I thoroughly enjoyed this.
If I were a truly dedicated mystery reader, I might have been bothered by all the side stories, for there were a lot of them. Jury's romance, and Plant's lack thereof. The courtroom shenanigans of barristers, solicitors, and the wanna-bes. Aunt Agatha and the Long Pidd denizens were like old friends I hadn't seen in a long time.
Oh, yes, and the murder. Or murders, I should say.
Although I liked Ruth Rendell's The Babes in the Wood, I felt the resolution was a little too much after the fact. Here, however, Grimes held virtually nothing back. All the information was there for the right person to put it together.
Two women are killed. One is a well-known beauty who is almost universally disliked. The other is an unattractive servant who is almost universally ignored. One is shot; two weeks later the other strangled. The local police inspector, one Arthur Bannen, has only circumstantial evidence, but it all points to a woman Scotland Yard's Richard Jury has more than a passing interest in.
In an attempt to collect additional information, Jury enlists his friend Melrose Plant to pose as an antiques appraiser. Plant, the wealthy former earl, is none to eager but he agrees to learn just enough about a few important pieces. He has no idea how valuable that knowledge will become, or how it will impact people who have absolutely nothing to do with the murder investigation.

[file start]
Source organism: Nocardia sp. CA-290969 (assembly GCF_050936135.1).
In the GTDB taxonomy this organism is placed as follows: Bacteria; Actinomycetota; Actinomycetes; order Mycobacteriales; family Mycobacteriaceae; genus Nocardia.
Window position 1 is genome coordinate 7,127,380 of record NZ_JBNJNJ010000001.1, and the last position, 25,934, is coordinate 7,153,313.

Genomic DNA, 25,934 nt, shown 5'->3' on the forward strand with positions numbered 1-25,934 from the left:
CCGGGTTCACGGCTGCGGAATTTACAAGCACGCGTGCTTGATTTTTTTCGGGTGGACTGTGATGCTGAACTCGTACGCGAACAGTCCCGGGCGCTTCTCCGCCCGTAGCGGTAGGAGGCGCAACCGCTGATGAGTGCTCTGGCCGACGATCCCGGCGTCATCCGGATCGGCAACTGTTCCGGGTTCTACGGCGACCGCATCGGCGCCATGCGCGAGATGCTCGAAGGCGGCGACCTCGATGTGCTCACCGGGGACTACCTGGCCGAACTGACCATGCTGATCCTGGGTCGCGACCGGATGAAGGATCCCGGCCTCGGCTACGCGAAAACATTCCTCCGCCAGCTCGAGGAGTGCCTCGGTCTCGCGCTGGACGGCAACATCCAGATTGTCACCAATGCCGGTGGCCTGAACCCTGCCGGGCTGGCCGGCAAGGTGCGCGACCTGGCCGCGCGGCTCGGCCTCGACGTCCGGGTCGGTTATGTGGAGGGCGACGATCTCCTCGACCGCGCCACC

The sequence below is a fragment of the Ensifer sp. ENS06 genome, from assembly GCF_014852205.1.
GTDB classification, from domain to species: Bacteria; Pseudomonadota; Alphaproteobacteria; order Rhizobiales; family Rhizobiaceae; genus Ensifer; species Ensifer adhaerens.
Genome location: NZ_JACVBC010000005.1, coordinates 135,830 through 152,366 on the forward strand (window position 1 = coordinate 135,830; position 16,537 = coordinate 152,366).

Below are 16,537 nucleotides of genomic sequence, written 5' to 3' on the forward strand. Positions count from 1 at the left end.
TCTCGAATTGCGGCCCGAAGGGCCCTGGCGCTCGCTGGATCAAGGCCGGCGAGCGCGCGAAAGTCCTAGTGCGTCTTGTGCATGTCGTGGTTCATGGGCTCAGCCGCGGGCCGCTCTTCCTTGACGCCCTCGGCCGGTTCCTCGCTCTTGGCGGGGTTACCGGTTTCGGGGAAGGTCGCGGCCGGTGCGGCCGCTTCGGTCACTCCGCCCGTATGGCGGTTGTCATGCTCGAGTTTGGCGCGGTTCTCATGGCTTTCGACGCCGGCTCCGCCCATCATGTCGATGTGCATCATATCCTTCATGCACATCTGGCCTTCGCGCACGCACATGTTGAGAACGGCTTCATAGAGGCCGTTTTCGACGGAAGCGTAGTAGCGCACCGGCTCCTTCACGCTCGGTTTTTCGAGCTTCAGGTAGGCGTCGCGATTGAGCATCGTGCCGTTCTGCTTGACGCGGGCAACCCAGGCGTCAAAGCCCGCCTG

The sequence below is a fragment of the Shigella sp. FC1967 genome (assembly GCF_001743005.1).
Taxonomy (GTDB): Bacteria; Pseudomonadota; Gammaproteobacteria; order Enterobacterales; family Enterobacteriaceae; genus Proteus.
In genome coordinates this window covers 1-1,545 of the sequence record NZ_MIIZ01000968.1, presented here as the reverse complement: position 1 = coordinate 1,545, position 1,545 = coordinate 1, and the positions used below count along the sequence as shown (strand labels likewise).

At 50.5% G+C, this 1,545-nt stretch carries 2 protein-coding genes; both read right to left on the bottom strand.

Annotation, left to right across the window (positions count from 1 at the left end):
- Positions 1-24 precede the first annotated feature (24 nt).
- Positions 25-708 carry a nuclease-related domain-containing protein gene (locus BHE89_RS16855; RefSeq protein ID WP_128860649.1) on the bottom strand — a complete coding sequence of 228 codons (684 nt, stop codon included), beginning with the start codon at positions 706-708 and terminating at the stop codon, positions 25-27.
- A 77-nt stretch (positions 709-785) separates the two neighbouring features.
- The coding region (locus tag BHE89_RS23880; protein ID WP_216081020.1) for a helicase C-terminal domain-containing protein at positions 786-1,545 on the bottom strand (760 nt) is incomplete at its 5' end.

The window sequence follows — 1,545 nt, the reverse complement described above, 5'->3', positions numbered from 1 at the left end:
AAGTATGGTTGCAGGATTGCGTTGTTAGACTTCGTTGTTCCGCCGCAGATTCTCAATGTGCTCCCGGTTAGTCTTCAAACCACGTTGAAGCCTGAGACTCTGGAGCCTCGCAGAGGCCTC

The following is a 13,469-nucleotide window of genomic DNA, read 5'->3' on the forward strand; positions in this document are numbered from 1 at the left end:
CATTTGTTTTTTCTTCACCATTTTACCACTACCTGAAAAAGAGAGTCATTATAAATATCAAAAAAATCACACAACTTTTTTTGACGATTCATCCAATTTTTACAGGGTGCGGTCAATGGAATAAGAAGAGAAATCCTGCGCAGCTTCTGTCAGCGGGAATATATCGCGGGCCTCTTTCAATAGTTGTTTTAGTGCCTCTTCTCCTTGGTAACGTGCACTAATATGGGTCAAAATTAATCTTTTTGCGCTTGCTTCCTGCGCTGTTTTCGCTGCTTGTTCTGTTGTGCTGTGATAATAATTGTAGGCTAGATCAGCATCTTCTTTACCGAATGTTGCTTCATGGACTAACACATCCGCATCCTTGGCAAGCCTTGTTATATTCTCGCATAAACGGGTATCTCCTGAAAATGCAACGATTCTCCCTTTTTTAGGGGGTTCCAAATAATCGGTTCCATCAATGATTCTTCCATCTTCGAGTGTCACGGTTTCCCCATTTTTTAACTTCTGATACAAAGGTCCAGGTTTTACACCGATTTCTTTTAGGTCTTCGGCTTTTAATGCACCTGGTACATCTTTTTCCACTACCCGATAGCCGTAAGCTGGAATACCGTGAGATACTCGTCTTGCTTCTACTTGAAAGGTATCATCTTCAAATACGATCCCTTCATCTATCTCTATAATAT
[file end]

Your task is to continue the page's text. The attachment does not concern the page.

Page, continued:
I like reading about people I can care about. Even though this is the first Grimes novel I've read in close to 20 years, I still felt as though I knew these characters. Sgt. Wiggins with his allergies, Aunt Agatha with her . . . designs. I enjoyed spending some time with them again.
Did I figure out who the murderer was? Oh, toward the end I did, when a little bit more information was made available and a few people let some things slip. But I'm not one of those who has a need to solve the case before the end of the book. I'm content reading and discovering right along with the characters.